After having a baby, there is a tremendous fluctuation in hormones, a drastic shift in sleep schedules, and an array of feelings surrounding this transformative life experience. With the right support, education, and circumstances, this can be a beautiful time for a new mom. However, most women in today’s world face an array of unique challenges that can make them more vulnerable to postpartum depression (PPD). Particularly in a time when COVID-19 lockdowns have sparked a larger scale mental health crisis, understanding how to prevent postpartum depression is of the utmost importance for new and expecting parents.
How common is postpartum depression?
The first step to prevent postpartum depression is recognizing just how many parents experience this condition. PPD is the single most common complication related to pregnancy. The CDC reports that about 1 in 8 women experience postpartum depression, nationally. Others report that instances of postpartum depression are even higher than that. However, hypnobirthing parents experience lower rates of PPD compared to the general population.
Fact: Men can develop postpartum depression too. According to a 2010 study, about 4% of fathers experience depression in the first year after their child is born.
Risk Factors for PPD
Some people are at a greater risk of developing postpartum depression. Knowing the risk factors for postpartum depression allows us to identify people who are
more likely to develop this condition. Awareness also creates an opportunity to provide these individuals with more support and tools to prevent possibly
developing depression. Common risk factors for PPD include:
- Lack of social support
- Personal or family history of depression
- Difficulty getting pregnant
- Multiples pregnancy (ie: twins, triplets)
- Being a teenage mom
- Preterm (before 37 weeks) birth
- Unique circumstances during pregnancy/birth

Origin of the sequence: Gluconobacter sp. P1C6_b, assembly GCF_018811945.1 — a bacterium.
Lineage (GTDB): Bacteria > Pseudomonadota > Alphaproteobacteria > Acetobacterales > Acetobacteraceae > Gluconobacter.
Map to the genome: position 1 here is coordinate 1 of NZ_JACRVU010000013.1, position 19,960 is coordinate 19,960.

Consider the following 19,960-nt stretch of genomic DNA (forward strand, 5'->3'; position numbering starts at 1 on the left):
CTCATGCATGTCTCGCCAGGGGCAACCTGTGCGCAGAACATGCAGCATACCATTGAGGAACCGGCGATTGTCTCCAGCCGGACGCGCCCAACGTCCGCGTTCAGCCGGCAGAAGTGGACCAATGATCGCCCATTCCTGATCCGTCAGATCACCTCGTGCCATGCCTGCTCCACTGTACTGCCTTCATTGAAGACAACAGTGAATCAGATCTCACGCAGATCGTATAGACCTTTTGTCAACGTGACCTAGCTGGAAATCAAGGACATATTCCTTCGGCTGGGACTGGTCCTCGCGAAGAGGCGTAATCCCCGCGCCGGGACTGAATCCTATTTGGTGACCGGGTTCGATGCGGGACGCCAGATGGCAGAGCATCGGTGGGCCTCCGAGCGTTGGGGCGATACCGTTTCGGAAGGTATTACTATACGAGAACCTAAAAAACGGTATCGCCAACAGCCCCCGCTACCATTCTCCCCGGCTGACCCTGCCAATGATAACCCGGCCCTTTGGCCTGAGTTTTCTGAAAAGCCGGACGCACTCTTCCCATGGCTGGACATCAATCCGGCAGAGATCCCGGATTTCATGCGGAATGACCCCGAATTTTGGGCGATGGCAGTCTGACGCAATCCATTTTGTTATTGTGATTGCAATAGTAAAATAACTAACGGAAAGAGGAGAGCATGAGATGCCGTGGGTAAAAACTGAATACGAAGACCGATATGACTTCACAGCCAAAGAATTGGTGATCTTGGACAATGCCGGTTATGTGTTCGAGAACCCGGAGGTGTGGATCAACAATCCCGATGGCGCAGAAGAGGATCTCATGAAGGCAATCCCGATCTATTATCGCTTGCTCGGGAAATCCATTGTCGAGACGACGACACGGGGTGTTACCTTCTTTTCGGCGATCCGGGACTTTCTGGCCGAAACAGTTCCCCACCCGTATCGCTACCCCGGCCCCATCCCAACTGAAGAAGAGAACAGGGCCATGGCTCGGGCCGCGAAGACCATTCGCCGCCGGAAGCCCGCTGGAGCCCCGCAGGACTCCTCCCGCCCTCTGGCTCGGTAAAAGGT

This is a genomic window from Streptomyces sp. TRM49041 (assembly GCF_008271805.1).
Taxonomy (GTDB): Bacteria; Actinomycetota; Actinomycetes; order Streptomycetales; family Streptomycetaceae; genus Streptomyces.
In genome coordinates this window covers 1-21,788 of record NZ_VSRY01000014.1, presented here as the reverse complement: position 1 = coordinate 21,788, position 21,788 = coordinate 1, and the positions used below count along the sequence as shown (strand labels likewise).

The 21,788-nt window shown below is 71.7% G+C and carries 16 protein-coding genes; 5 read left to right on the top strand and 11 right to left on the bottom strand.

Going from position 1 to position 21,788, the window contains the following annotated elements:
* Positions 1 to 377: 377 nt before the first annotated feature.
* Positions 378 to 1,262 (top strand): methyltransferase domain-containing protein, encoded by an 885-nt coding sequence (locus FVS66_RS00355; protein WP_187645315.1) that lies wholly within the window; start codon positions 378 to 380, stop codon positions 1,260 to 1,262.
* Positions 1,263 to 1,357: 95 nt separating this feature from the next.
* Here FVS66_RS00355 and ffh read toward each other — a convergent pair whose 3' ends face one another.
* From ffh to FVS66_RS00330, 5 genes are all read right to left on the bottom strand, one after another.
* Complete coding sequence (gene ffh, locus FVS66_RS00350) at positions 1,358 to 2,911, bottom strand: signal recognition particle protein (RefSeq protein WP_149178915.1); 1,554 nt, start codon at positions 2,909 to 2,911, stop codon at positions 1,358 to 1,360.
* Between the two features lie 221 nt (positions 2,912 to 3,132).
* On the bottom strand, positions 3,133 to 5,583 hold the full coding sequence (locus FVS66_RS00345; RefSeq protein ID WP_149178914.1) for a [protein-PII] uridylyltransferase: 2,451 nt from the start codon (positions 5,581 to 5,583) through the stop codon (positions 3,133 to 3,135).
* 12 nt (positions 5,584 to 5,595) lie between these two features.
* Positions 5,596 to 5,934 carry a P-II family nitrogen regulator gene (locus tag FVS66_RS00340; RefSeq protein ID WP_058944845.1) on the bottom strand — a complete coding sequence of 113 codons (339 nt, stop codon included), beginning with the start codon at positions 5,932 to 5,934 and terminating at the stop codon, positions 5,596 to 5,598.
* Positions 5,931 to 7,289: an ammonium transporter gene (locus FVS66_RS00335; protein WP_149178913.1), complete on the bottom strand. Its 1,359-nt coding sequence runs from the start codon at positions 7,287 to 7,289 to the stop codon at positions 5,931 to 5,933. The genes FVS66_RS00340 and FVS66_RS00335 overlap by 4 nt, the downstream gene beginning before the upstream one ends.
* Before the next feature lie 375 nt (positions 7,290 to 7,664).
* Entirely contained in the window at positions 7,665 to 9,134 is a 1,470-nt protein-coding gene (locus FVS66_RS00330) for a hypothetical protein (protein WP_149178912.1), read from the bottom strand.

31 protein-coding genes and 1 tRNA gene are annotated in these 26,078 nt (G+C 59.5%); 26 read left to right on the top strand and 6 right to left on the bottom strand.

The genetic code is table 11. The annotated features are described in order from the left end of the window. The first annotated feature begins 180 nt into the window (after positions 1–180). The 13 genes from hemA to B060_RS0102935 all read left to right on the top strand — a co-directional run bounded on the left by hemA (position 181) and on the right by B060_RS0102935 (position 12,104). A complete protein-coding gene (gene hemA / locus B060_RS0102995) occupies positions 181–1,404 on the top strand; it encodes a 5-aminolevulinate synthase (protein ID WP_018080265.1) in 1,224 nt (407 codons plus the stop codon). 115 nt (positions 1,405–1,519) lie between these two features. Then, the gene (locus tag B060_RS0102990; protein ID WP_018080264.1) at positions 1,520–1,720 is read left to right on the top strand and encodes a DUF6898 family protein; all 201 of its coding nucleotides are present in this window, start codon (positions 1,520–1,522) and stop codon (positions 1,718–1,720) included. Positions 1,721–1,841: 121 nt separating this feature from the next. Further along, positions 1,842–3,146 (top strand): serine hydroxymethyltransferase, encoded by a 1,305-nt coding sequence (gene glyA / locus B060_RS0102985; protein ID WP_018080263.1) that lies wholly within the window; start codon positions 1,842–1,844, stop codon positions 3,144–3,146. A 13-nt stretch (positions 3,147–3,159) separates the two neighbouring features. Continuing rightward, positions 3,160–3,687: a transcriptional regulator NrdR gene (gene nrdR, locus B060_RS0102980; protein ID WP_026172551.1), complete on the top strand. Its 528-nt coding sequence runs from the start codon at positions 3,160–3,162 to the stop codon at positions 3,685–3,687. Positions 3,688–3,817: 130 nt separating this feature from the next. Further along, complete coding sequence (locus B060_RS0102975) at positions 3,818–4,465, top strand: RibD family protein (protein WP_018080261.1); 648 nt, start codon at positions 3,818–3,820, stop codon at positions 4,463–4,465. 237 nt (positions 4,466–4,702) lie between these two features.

- Stressful life events
- NICU stay for baby
Tips for Preventing Postpartum Depression
Create a Plan Before Baby Arrives: Expecting someone to figure out how to overcome postpartum depression when they are already experiencing it is like telling them to learn how to swim when they are already drowning. Overcoming any challenge becomes so much easier when you have people ready to support you, you are told what to expect, and you have a plan in place. Simply having the plan in itself can even provide peace of mind that reduces the risk of PPD.
Avoid Unnecessary Cesareans: Vaginal births are correlated with lower rates of PPD. While surgical births may be the best option based on an individual’s unique circumstances, they should be avoided where necessary. And if a cesarean birth is determined to be necessary, discuss options for a gentle or family-centered cesarean with your provider.
Encourage Bonding: Skin-to-skin contact, breastfeeding, and cuddles all trigger the production of oxytocin, the love hormone. Higher levels of these feel-good hormones help the brain and body counteract the challenges of postpartum and reduce the chances of developing depression.
Embrace the Fourth Trimester: Sometimes referred to as the Golden month, the idea behind the fourth trimester is to spend the first 40 days following birth focusing on healing, bonding, and nurturing. Overdoing it can lead to feelings of inadequacy, but rest can help you heal. Don’t be concerned with entertaining visitors, keeping a perfectly clean house, or going to the gym. No one can do it all and don’t let anyone make you think otherwise.
Accept Help From Others: If friends or family want to help, let them! Let them come over and do your dishes or let them drop off a meal. Again, you don’t have to do it all yourself!
Take a HypnoBirthing Class: HypnoBirthing teaches deep breathing, visualizations, and deeping to help bring about a state of relaxation and healing. These practices can carry beyond birth, helping bring about mental and physical healing during postpartum and throughout life.